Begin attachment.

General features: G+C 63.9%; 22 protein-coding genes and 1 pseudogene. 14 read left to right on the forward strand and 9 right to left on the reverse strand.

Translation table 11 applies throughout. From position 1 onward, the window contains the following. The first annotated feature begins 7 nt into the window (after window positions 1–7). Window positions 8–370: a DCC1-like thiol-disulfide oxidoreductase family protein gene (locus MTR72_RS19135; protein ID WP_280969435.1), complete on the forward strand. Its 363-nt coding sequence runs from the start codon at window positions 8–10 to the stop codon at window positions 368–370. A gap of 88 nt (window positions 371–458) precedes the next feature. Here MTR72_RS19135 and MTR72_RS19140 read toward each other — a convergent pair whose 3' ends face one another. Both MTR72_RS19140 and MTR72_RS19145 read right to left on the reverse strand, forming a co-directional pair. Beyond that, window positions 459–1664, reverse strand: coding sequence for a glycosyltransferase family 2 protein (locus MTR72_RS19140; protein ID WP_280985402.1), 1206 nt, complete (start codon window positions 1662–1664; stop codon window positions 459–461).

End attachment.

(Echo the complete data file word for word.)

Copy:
General features: G+C 63.9%; 22 protein-coding genes and 1 pseudogene. 14 read left to right on the forward strand and 9 right to left on the reverse strand.

Translation table 11 applies throughout. From position 1 onward, the window contains the following. The first annotated feature begins 7 nt into the window (after window positions 1–7). Window positions 8–370: a DCC1-like thiol-disulfide oxidoreductase family protein gene (locus MTR72_RS19135; protein ID WP_280969435.1), complete on the forward strand. Its 363-nt coding sequence runs from the start codon at window positions 8–10 to the stop codon at window positions 368–370. A gap of 88 nt (window positions 371–458) precedes the next feature. Here MTR72_RS19135 and MTR72_RS19140 read toward each other — a convergent pair whose 3' ends face one another. Both MTR72_RS19140 and MTR72_RS19145 read right to left on the reverse strand, forming a co-directional pair. Beyond that, window positions 459–1664, reverse strand: coding sequence for a glycosyltransferase family 2 protein (locus MTR72_RS19140; protein ID WP_280985402.1), 1206 nt, complete (start codon window positions 1662–1664; stop codon window positions 459–461).